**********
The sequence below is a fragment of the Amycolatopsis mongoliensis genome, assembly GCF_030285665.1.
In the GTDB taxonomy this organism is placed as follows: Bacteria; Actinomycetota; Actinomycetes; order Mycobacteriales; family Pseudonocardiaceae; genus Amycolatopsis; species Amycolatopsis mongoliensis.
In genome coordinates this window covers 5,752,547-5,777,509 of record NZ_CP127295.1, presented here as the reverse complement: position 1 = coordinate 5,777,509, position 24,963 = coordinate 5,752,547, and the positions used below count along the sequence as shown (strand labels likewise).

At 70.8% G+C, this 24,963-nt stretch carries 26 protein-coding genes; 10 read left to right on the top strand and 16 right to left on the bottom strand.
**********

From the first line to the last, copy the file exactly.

The sequence below is a fragment of the Amycolatopsis mongoliensis genome, assembly GCF_030285665.1.
In the GTDB taxonomy this organism is placed as follows: Bacteria; Actinomycetota; Actinomycetes; order Mycobacteriales; family Pseudonocardiaceae; genus Amycolatopsis; species Amycolatopsis mongoliensis.
In genome coordinates this window covers 5,752,547-5,777,509 of record NZ_CP127295.1, presented here as the reverse complement: position 1 = coordinate 5,777,509, position 24,963 = coordinate 5,752,547, and the positions used below count along the sequence as shown (strand labels likewise).

At 70.8% G+C, this 24,963-nt stretch carries 26 protein-coding genes; 10 read left to right on the top strand and 16 right to left on the bottom strand.